roasted carrots crumbled tofu stir fry huckleberry pie meatless meatballs


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Monday, October 25th, 2021

Recipe: crumbled tofu stir fry

Thanks to some technologistical hiccups, my last post was published before email subscribers were migrated to a new service, so I apologize if you didn’t receive a notification. But email subscription limbo has now been resolved, and hopefully this is the last we’ll talk about that.

Most of our aspens have been stripped bare by intermittent winter storms and winds, but we find the delicate rattles of the remaining dried leaves soothing when we take the pups on leisurely hikes. I rather like the quiet time in the mountains between the leaf peepers and the ski crowds, when locals are left to their own shenanigans. The diurnal swings in temperature fooled Jeremy into thinking it was too early to switch to flannel sheets despite his complaints about sleeping cold overnight. Once we made the switch, his outlook on life flipped 180°. It will probably flip back after Daylight Saving ends and the sun drops behind the mountains at 4:30.


the local stand had a good run this year

cool air and hot sun, everyone finds their sweet spot

yuki and the charlie brown aspen tree

those autumn sunsets are something else



We’ve been making the most of this lull before ski season, cramming in medical and dental appointments, fixing and organizing house things, voting (have you voted? local elections are important, so please read up on the issues/candidates and vote!)… you know, adulting. I’ve also carved out some time to do a little recipe testing – especially vegetarian recipes. It can be hit or miss and the misses will require additional work, but I’m sharing a real winner today. My aunt recommended this tofu stir-fry from Melissa Clark on New York Times Cooking which I admittedly skipped when I first saw it in my subscription, but gave it a try on her suggestion. I’ve incorporated my aunt’s tweaks as they improve upon the dish.

cilantro, chili garlic sauce, soy sauce, shaoxing wine, sesame oil, canola oil, lime, edamame, shiitake mushrooms, green onions, salt, tofu, ginger, garlic



It all starts with a block of firm tofu. Firm is important or else you will wind up with a mushy mess and many tears. Look for firm or extra firm on the packaging. Melissa Clark shreds her tofu and drains the shreds on a towel, but I prefer to freeze, thaw, squeeze, and crumble my tofu. Freezing tofu results in a spongier, more chewy texture, and the tofu absorbs marinades better and fries up crisper. This requires a smidge of extra planning: Freeze the tofu in its packaging overnight or for 12 hours, then thaw it in the refrigerator for 24 hours. When thawed, press the tofu between your palms, squeezing out a good bit of the water. From here you can crumble the tofu by hand. I pull chunks off the tofu block and squeeze out more liquid before crumbling the tofu into a bowl.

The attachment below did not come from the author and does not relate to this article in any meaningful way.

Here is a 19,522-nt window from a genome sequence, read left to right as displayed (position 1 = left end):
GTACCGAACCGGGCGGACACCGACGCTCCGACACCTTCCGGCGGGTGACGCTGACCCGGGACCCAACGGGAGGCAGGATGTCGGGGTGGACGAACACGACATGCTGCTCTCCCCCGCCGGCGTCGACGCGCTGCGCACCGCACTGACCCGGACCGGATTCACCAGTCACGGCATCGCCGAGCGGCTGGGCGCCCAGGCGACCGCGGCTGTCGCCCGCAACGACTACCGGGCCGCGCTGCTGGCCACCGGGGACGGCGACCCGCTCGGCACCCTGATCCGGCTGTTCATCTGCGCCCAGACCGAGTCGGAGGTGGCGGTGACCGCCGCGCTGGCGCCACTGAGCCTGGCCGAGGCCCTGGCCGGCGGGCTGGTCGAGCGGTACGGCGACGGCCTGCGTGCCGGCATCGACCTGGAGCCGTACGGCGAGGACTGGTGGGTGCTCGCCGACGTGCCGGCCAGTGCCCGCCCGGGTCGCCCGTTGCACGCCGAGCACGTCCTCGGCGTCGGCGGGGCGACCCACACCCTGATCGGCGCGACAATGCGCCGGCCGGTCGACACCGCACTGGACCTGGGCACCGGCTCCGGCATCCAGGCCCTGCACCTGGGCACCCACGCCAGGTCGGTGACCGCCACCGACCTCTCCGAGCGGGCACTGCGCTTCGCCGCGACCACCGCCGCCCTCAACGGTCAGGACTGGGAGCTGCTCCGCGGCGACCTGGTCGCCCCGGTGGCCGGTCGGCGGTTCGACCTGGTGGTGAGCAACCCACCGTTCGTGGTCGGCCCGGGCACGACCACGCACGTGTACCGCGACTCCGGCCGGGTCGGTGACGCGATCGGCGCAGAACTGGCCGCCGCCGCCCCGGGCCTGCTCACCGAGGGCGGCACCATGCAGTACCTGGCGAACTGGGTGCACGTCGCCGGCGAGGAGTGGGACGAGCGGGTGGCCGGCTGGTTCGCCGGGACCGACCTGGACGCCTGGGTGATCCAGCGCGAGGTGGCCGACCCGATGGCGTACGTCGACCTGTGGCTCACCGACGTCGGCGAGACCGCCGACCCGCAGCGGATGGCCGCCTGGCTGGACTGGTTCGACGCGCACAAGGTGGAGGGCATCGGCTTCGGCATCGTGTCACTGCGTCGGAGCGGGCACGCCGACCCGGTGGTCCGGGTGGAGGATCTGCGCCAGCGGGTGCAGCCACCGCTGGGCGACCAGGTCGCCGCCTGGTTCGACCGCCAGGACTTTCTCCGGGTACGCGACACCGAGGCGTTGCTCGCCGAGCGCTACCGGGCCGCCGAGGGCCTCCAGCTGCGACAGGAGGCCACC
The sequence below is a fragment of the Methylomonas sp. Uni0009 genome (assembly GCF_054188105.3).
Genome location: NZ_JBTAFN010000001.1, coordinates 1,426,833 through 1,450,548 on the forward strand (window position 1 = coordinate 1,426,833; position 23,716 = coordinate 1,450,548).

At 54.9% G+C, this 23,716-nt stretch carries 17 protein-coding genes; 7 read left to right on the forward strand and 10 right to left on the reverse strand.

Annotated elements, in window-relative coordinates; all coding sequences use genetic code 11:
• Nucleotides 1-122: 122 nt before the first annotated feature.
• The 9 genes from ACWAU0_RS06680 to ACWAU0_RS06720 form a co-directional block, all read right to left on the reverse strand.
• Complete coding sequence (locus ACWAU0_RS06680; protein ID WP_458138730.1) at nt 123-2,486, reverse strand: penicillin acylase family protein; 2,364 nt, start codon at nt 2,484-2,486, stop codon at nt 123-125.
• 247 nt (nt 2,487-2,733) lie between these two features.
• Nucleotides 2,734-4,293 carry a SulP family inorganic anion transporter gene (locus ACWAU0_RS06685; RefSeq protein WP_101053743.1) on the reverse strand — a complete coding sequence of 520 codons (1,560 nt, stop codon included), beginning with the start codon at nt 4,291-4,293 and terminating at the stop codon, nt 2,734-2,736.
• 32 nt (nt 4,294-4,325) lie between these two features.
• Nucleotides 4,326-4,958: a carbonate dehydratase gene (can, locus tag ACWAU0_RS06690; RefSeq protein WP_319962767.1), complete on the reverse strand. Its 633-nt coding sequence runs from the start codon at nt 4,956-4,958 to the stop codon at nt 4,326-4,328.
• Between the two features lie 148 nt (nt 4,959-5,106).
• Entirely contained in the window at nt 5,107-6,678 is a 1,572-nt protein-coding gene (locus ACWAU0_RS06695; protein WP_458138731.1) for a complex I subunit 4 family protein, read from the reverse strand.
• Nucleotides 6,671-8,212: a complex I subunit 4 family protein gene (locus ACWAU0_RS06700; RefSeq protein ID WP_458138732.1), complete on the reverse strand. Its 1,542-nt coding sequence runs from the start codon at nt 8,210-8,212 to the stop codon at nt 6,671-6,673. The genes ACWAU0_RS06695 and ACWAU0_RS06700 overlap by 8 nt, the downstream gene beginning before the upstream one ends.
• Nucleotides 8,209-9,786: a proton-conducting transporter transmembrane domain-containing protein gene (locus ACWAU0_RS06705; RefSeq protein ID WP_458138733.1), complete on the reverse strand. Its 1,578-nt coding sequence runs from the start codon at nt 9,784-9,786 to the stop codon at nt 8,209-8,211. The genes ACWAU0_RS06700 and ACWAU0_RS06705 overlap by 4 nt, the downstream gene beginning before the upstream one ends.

crumbled tofu



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time for flower power

Tuesday, April 27th, 2021

Recipe: herb and floral pasta

Mom and Dad arrived in Colorado last week to take care of maintenance at their Boulder home that had been postponed due to the pandemic. They look fantastic and healthy (and are fully vaccinated), but since Jeremy and I are between our first and second vaccination shots, we’re all donning masks during our brief visits at their place. When we dropped off their houseplants I had been babysitting since November 2019, Mom handed me garlic and oranges which she had purchased in bulk, and Dad gave Jeremy a nice bottle of wine. It’s these little things that make them happy. I view our time together with more appreciation now.


so good to see my folks



April has graced us with deliciously snowy spring storms alternating with warm sunny days. Our local hill is now closed, but we grabbed one last powder day the Friday of closing weekend and have since enjoyed more powder days in the backcountry. Spring is magical.

waiting for the lifts to open

rewarding views in the backcountry as we approach treeline on our way up

neva is utterly thrilled to play in the snow, no matter the season

the pups played so hard they wiped themselves out (yay!)